“Instead of waking up early to milk the goat for breakfast, they can get a pack of goat milk. And that has changed demand globally” for packed food, he said.
“It changes the lives of those families”.
Beyond recycling: waste reduction and re-use
With demand for packed food growing inexorably, some are pointing to solutions beyond recycling to reduce the sector’s impact on the environment.
Green campaigners say the highest priority should be to reduce waste and materials consumption upstream, before products hit supermarket shelves. This includes requirements to make packaging re-usable and use fewer resources in the first place.
“This is what we’re asking for every sector, not only for packaging,” said Piotr Barczak from the European Environmental Bureau (EEB), a green group.
For Barczak, recycling can even be a distraction in the fight to reduce waste because it perpetuates the throw-away culture. “The amounts are growing because we focus only on recycling,” he said at the industry event.
According to him, the next priority after waste reduction is to encourage re-use, like refillable bottles. Echoing concerns expressed by the European Commission, he lamented a “massive drop” in the use of refillable containers like glass jars and bottles over the last 20 years.
“Why is this? Because recycling broke the re-use systems,” he pointed out. Likewise, he said “lighweighting might be detrimental to re-use and recycling”.
Nordlander rejected this claim, saying recycling can complement re-use. “It’s not either recycling or re-use – it’s both.”
For Nordlander, a long-term solution to address the environmental issues of packaging is to promote the use of renewable materials – like forest fibre.
Unlike metal or plastic, paper is made from a renewable resource, he remarked, saying this should be recognised in the EU’s packaging directive as one of the key drivers of sustainability.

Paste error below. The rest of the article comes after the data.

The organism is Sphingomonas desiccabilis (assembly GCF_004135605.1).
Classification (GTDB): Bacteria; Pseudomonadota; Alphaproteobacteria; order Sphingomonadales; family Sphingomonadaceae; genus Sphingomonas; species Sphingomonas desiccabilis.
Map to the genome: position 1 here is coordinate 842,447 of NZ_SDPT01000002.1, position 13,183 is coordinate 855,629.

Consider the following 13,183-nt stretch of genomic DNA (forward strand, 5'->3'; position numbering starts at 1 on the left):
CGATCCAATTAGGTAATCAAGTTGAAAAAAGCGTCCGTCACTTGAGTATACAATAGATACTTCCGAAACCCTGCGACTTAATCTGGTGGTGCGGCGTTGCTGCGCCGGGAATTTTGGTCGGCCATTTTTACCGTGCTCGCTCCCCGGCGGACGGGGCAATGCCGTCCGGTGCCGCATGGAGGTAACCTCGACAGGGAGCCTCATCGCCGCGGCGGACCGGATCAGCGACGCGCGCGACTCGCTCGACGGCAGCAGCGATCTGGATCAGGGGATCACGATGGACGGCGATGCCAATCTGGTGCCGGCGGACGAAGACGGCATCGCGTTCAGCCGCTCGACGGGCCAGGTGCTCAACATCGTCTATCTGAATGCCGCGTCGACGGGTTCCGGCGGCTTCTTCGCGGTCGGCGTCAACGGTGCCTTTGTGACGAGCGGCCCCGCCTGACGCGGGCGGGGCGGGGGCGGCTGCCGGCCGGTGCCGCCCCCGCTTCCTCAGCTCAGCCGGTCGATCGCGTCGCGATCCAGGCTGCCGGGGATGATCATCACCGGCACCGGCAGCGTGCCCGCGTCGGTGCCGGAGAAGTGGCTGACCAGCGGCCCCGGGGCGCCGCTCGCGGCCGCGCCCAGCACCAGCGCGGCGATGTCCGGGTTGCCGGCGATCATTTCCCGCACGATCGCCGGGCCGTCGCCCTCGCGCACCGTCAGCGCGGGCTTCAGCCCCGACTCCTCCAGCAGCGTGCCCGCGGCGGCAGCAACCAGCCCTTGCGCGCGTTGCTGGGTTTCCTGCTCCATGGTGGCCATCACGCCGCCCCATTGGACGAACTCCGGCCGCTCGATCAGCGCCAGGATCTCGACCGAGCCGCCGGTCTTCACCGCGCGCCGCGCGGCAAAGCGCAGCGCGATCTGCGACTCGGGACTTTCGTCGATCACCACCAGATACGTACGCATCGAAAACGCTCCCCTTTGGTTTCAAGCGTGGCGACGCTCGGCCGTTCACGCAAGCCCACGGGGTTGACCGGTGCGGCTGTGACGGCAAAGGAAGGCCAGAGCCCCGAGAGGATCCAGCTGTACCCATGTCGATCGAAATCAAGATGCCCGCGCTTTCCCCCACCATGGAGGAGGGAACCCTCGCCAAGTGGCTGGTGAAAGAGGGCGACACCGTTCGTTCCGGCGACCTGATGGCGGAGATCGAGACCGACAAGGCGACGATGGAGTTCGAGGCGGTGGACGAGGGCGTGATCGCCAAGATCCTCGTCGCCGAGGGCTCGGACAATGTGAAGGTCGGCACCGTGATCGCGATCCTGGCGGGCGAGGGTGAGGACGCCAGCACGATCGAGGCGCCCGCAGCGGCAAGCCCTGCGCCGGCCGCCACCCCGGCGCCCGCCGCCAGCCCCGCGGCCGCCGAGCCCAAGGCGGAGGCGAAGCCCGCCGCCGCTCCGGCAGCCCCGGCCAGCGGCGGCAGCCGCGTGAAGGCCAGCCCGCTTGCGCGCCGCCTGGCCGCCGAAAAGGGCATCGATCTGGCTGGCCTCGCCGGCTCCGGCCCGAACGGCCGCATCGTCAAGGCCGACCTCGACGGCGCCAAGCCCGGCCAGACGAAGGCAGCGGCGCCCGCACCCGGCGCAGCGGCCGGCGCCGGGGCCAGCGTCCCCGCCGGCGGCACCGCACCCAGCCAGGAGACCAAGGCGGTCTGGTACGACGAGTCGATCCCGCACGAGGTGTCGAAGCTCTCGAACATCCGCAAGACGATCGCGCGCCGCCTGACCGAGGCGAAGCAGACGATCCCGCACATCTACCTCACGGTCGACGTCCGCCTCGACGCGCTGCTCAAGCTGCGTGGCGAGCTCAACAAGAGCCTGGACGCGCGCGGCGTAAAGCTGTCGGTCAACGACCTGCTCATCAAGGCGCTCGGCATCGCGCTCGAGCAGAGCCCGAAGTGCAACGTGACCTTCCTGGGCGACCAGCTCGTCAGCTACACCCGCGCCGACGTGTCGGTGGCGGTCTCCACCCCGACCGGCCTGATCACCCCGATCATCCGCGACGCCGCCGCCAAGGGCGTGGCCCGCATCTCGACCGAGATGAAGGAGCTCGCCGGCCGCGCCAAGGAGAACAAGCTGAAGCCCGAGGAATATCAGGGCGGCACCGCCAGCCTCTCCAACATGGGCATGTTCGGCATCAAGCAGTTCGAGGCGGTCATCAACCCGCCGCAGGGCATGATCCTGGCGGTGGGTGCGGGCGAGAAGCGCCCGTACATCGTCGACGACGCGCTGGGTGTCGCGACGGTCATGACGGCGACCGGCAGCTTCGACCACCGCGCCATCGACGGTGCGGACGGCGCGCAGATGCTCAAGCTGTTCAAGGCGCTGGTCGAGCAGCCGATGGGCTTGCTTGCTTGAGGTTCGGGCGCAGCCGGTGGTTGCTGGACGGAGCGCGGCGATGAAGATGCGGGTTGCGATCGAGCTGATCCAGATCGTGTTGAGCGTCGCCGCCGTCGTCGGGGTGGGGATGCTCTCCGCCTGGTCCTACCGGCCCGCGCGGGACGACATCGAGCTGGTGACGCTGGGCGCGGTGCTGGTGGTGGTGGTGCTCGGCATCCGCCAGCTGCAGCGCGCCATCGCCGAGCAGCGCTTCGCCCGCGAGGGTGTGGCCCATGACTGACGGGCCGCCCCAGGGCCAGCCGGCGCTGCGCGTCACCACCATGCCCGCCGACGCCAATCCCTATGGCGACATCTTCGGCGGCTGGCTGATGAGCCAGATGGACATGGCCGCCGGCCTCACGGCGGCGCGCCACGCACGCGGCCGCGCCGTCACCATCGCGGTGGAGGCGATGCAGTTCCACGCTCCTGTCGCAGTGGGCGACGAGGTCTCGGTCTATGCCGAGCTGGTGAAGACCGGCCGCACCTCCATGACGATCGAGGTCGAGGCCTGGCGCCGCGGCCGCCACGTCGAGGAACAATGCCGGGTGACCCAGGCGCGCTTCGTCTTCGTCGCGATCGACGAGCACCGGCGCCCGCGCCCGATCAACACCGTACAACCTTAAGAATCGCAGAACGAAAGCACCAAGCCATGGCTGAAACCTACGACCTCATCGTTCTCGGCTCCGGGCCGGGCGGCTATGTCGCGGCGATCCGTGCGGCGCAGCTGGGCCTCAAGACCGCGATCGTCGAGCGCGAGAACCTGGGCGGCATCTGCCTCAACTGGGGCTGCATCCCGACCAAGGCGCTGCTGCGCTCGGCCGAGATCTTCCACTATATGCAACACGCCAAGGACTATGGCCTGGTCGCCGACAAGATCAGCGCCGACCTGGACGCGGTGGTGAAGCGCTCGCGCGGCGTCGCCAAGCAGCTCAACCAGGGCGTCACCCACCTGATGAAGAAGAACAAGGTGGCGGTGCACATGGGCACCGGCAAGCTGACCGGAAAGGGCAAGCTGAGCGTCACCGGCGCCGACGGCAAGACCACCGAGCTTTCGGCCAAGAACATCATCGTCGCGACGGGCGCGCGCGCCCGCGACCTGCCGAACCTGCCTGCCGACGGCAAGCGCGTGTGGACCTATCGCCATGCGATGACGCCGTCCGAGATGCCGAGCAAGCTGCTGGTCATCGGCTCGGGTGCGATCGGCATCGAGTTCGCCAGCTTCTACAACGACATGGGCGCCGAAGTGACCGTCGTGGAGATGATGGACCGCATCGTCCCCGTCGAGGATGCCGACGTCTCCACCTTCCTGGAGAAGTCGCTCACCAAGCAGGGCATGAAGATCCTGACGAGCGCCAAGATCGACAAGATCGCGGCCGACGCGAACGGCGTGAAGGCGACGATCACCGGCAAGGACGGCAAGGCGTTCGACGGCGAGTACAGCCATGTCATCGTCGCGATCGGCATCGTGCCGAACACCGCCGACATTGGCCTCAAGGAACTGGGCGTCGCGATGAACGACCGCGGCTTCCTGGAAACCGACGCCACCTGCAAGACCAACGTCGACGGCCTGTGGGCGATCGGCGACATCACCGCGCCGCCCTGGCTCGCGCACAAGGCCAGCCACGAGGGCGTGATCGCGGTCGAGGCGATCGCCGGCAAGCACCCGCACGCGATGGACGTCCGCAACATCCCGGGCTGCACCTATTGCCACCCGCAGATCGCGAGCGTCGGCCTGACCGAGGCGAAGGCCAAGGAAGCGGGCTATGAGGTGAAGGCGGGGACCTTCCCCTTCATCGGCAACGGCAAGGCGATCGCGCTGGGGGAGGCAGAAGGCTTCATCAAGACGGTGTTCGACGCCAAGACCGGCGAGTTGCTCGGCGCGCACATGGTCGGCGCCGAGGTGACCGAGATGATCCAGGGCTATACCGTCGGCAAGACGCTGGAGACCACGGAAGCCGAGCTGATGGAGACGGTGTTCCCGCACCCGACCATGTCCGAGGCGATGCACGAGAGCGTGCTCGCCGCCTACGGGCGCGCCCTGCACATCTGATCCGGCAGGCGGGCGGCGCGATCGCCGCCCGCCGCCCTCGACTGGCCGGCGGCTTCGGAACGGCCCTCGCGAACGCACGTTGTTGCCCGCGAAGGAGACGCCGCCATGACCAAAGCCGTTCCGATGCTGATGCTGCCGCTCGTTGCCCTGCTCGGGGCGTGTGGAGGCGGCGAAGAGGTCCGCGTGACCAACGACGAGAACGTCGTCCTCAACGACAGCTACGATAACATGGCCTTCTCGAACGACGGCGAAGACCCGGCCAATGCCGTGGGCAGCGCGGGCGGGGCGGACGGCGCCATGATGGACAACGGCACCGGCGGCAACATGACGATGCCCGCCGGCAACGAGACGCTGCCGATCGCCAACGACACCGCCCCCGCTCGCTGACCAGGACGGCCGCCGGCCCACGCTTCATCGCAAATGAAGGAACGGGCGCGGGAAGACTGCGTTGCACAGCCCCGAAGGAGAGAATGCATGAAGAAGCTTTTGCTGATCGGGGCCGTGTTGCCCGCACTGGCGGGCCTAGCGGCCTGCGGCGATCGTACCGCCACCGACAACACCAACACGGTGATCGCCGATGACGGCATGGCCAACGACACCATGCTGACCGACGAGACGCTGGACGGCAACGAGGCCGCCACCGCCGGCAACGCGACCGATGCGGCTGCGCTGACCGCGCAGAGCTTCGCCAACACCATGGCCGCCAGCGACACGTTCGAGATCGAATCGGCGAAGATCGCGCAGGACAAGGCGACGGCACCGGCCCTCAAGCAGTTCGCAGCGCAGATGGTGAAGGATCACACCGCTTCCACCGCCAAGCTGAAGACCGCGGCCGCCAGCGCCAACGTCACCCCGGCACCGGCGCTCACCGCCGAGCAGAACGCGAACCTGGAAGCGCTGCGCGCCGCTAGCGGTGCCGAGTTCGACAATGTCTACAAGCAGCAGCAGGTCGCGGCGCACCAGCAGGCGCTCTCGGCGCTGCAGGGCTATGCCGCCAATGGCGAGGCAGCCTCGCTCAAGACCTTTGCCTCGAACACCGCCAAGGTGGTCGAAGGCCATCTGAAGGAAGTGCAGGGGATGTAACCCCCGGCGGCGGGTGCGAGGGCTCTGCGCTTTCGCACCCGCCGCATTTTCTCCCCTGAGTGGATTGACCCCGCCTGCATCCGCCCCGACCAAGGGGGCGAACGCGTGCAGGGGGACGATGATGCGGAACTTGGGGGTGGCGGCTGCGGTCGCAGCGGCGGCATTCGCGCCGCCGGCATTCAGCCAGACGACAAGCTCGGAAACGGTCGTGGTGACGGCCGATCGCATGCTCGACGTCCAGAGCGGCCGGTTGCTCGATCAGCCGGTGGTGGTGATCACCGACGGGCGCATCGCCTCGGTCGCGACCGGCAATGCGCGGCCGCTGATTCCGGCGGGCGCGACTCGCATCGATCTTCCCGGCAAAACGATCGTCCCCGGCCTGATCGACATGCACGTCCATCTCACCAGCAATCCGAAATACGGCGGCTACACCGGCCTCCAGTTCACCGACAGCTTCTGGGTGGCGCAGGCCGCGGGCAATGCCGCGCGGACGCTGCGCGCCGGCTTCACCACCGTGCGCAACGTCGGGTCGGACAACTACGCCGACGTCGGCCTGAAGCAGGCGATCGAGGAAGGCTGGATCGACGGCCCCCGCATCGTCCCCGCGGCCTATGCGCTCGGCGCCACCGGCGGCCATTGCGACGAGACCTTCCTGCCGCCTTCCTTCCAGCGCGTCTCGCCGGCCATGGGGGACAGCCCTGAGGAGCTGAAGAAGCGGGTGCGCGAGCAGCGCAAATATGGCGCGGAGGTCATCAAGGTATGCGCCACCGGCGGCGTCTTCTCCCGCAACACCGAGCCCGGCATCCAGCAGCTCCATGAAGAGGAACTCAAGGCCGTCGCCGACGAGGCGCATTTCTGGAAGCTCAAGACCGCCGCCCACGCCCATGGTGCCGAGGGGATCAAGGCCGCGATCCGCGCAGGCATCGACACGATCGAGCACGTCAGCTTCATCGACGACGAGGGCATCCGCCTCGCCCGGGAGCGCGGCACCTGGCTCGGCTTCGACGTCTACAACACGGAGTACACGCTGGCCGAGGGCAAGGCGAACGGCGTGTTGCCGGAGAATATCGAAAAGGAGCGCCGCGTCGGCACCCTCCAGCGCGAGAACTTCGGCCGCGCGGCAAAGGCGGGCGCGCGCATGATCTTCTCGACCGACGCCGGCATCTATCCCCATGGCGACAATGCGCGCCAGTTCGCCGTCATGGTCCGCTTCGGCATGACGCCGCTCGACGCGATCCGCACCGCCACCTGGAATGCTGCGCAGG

“If we’re really serious about keeping the fossils in the ground, renewability is a fundamental issue,” he said.
Piotr Barczak agreed that renewability needs to be included among the range of attributes to consider when evaluating the sustainability of packaging.
“I would give points for renewability when it comes to EPR modulation,” Barczak said referring to Extended Producer Responsibility schemes that make packaging manufacturers pay for waste collection and recycling schemes.
“We want to break away from fossil fuels and fossil materials – absolutely. But the notion of sufficiency is also important,” he added, drawing parallels with biofuels and biomass, which can cause environmental problems related to pesticides use, land displacement, soil degradation, or biodiversity loss.
According to Barczak, sustainability points should also be given for other attributes of packaging, such as durability, non-toxic content, and recyclability. “Because even products coming from renewable sources can be non-recyclable,” he remarked.
In the European Commission too, officials recognise that renewability makes paper packaging stand out from the rest. But Cozigou said the sustainability assessment of packaging needs to consider many more factors, which makes life-cycle assessments particularly complex.
“It’s a difficult arbitration that has to be made between on the one hand the push for circularity, the fact that we want a lifecycle that is the cleanest possible, the fact that biomass needs to be encouraged versus fossil-based raw materials and also the fact that biodiversity policies must be conducted,” Cozigou said.
“We have to conduct all these policies in a coherent way, which is not always easy.”